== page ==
Cause and effect

“Accidents happen for a reason.” Sound familiar? It should, as the phrase has been drummed into our heads for years. Too bad it’s not true.

In truth, accidents happen for a cause, not a reason, although both are involved. Accidents are physical things, and occur due to physical causes. Those causes are revealed by answering the question how. Reason comes into play when you consider why an accident happened.

For example, consider, “How did the kickback injury happen?” A piece of stock contacted the blade improperly (pinched against the blade; vibration caused a loose piece to “walk” into the blade; etc.), causing it to be thrown at the operator. But remember that was the cause of the kickback, not the reason.

The reasons for accidents always involve decisions that are responsible for the causes, but aren’t the causes themselves. “Why did the kickback injury happen?” The reason was that an improper decision or action was taken: He didn’t use a splitter; he cut the strip so the offcut was between the blade and fence; he was standing in the wrong place; etc.

On the other hand, avoiding injury always happens for a reason; cause has nothing to do with it at all. The physics of what caused an accident are still there, but reason helps you avoid them.

I was milling a rabbet around the edges of a box lid on my router table a few weeks ago. There was a tiny but very tight knot inside the piece I was routing, right on the edge, completely hidden from the outside of the stock. When the router bit hit that spot, it kicked the workpiece back and away from the bit. I never expected that, but although the cause was still there and the kickback still occurred, I wasn’t hurt nor was I in danger of being hurt. Why? By conscious decision, I was taking my time, holding the workpiece securely, and had not yet set the bit to cut the full depth of the rabbet. Further, whenever the workpiece is small, which this was, I always use a backer board to help push it through the bit, and that absorbed almost all the force of the kickback.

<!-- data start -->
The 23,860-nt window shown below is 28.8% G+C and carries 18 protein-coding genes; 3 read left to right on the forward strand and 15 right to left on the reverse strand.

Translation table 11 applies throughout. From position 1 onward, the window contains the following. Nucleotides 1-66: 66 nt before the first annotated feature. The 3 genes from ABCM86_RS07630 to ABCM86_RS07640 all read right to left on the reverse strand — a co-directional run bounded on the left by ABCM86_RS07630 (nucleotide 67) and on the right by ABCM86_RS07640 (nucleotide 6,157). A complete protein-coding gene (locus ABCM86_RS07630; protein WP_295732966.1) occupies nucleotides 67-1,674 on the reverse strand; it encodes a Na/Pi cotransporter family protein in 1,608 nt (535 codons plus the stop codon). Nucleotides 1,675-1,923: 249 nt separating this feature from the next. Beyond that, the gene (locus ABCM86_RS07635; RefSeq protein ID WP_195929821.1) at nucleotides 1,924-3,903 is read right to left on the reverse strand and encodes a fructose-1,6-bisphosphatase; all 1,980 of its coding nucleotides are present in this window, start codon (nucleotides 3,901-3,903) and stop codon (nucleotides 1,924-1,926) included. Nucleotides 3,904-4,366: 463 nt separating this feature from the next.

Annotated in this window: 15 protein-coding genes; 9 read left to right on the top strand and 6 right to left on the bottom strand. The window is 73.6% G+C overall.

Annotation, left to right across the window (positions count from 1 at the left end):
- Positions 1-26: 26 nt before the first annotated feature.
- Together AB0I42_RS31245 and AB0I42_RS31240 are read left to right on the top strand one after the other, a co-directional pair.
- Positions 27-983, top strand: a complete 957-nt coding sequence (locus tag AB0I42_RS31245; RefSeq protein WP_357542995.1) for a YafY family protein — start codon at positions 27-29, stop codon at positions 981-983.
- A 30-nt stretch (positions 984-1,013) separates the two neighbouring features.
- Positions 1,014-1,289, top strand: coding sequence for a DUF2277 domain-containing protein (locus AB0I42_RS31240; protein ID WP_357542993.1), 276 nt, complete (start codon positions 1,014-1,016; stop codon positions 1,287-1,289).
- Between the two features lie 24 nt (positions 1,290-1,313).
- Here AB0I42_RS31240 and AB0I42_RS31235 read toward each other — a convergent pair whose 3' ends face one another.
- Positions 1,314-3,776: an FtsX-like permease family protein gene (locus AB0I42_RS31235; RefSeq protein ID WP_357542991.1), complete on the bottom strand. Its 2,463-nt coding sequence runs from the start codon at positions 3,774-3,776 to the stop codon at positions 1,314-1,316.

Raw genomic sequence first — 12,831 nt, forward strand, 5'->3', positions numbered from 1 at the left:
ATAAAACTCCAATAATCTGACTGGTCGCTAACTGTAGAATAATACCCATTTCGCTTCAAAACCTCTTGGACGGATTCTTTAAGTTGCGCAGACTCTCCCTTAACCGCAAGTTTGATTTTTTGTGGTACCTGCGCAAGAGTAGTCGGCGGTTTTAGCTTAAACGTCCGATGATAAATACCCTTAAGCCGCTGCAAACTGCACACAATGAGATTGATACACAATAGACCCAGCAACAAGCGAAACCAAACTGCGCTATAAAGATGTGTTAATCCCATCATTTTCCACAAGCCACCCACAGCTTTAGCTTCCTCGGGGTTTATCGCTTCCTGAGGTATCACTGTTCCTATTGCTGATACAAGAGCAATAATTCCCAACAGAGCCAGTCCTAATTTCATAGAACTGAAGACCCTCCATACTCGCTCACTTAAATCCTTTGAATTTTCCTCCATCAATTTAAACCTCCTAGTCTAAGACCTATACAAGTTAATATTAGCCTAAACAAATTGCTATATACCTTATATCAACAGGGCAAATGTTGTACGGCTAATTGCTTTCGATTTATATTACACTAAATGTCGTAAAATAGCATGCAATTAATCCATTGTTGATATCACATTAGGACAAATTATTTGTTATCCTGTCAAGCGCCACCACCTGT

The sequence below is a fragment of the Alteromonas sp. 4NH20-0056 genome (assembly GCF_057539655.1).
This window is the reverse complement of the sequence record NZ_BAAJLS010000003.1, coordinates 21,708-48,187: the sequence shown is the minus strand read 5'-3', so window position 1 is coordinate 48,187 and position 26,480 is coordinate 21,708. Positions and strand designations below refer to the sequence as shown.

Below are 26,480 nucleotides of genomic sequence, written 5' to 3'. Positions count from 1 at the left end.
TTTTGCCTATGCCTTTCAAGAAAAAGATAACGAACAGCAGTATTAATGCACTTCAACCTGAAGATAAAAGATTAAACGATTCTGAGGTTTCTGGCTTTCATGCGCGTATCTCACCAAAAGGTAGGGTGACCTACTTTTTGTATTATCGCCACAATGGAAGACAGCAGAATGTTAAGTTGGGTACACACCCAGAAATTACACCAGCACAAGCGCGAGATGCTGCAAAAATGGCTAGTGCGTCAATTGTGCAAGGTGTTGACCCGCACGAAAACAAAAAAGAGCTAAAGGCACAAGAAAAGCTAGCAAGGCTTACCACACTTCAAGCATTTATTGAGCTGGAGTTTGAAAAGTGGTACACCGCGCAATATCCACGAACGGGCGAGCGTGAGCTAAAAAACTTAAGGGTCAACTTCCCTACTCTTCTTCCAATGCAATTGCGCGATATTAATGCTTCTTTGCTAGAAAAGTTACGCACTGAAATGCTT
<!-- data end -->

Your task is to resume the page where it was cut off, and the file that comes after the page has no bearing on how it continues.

Unknown conditions inside the workpiece and simple physics were the cause of the kickback; but it was reason that kept me from getting hurt.

A trivial argument of semantics? Sure, but I’ll take reason over cause any day.

Till next time,

A.J.

COMMENTS

  1. Gene Kelly wrote:

    An accident in the shop of Joan Kelly was cited in David DeCristoforo’s blog. It turns out that she was unable to recover from her injuries according to the latest forum update at Segmented Woodturners. Be careful out there.

  2. Lonnie C. Major wrote:

    I am in total agreement. My number one rule is to know the dangers that exist, what procedures to use to minimize the risk while using the power tool, and always practice safety. In other words,”Safety is job one!”
    I have seen so many people lose digits hands and worse because they did not follow proper and safe procedures. For myself, I plan to keep all of my body intact, therefore I will continue to do things the safe way they should be done.
    I’m glad you have actually posted this article as I think it may make others aware that there is a safe way to do almost anything.

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